Wednesday, September 20, 2023

Legends, Tresure, a New Book, and an Interview with Katherine Briggs

Do like books? Want to read about legends and treasure in a fully immersive fantasy world, I recommend checking out this interview with Katherine Briggs and her new book The Eternity Gate! 

1. Katherine, can you name five of your favorite stories in books, movies, or shows? (These don’t have to be the top 5.) 
Katherine: This is a good and difficult question! There are many excellent stories. Some that have captivated and shaped me include The Horse and His Boy by C.S. Lewis, "Little Daylight" by George MacDonald, Twenty Thousand Leagues Under the Sea by Jules Verne, Casablanca directed by Michael Curtiz, and the film Beauty and the Beast.

Tyrean: I love many of those, as well, especially The Horse and his Boy, and Beauty and the Beast

2. What have you learned from these stories, either as writing lessons or life lessons? 
Katherine: I admire growth, and I love redemption. Seeing these written well encourages me to press on in my own stories to try to offer these beautiful experiences to deserving readers.

4. Are you a plotter, a discovery author, or a mixture of both? What do you like best about plotting, discovery, or mixing both? 

Katherine: I think I'm a plotter and discovery writer blend. I plot bookseven scenesbefore beginning to write, but often things do not go according to plan (which is sometimes horrifying but always rewarding!). I tend to discovery write during idea creation before drafting and later when transforming plot holes and deepening characters while editing.

Tyrean: I do a combination of discovery and plotting, too. :) 

7. Which character was your favorite to write in The Eternity Gate? 
Katherine: One of my favorite characters to write in The Eternity Gate is Geras. He's the oldest surviving character through all the versions this story took in my mind and on the page. He also claims the prize for being one of the two most difficult characters I've ever tackled. I'm working on a third challenging character now, and she takes residence in the duology's Book 2.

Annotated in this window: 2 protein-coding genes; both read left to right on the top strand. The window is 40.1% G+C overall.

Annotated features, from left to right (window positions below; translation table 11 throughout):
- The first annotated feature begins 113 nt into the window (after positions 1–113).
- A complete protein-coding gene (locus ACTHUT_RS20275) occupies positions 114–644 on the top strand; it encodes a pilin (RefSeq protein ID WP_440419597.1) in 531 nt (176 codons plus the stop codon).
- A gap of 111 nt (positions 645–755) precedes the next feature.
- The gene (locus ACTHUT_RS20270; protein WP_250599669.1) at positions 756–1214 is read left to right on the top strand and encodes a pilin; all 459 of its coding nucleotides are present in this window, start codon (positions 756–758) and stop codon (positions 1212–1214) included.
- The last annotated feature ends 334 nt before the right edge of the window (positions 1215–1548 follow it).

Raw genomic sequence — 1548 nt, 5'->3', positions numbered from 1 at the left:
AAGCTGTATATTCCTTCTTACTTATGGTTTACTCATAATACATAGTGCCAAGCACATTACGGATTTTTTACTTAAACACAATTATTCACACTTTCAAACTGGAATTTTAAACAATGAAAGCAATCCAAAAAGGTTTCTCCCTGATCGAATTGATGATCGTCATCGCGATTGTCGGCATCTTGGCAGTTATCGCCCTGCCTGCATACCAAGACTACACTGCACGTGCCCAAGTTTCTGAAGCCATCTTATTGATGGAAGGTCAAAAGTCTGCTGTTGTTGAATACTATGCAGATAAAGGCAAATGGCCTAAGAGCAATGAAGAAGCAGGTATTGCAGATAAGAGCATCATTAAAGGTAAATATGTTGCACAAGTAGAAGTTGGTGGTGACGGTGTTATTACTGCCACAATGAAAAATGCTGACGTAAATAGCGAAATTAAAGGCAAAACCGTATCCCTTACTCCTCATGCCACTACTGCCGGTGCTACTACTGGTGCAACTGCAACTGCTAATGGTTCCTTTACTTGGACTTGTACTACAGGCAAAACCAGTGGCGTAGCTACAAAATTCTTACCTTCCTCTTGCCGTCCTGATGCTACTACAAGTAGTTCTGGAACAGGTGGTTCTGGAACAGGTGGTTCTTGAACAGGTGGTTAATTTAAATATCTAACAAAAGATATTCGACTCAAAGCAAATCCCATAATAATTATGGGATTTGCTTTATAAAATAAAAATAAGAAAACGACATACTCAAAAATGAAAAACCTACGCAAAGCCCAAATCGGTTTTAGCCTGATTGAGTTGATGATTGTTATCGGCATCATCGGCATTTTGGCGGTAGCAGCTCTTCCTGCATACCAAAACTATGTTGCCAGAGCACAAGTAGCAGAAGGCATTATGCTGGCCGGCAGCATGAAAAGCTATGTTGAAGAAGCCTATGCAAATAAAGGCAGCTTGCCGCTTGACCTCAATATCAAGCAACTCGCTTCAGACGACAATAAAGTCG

8. I love the specific word choices you've given your characters to show they are in an alternate world with a different language than ours. How did you come up with those? 
Katherine: Thank you so much! That's a lovely compliment. I lived outside my home country for a few years, and I didn't have very many friends or access to books written in my language. So, I read lots of old books, especially the Bible. I think I drew a lot upon that time period and to shape the characters' vernacular. Verbs are particularly powerful.

Thank you for sharing your thoughts with us, Katherine! 

>> Book Blurb
Destroy the key. Save her people and herself.

The Eternity Gate is found, and kings and monsters battle over its legends of treasure. But rumors whisper that someone stole the gate's ancient key.

Seyo, handmaiden to the princess, keeps three secrets. First, she's gifted in fire, not light, and may as well be cursed. Second, she translates a prophecy warning that the gate does not offer treasure but judgment. Third, Jorai, the scorned prince and Seyo's confidant, entrusts her with the key and disappears.

Surrounded by war, Seyo and her companions embark on a journey to seek help from a faraway empire and find Jorai, unaware of the trap awaiting them. But what should Seyo do with the key? Who can survive judgment, especially someone as flawed as her? Will hiding the key—or destroying it—save her people or ensure their defeat?

>> Book Links

>> My Links

Website/Newsletter |

>> Short Author Bio
Katherine Briggs crafted her first monster story at age three. Since graduating from crayons to laptop, she continues to devour and weave fantasy tales while enjoying chai tea. She, her coadventurer husband, and rescue dog reside outside Houston, where she classically educates amazing middle school students, teaches ESL to adults, and enjoys studying other languages. 


Elizabeth Seckman said...

I love a redemption story too! Katherine's story sounds like a good one!

Alex J. Cavanaugh said...

Congratulations, Katherine! Horse and His Boy is my favorite of the seven Narnia books.

Tyrean Martinson said...

Elizabeth - it is a good one! Thanks for stopping by, Elizabeth.

Natalie - Same. Thanks for coming by!

Alex - It's one of my favorites, too. Thank you for stopping by and visiting.

L. Diane Wolfe said...

That's wonderful that the experience had her reading the Bible more.

Hilary Melton-Butcher said...

Hi Tyrean - I haven't read any of Katherine's suggestions ... but I must look at The Horse and His Boy ... thanks for the introduction and good luck to Katherine. Cheers Hilary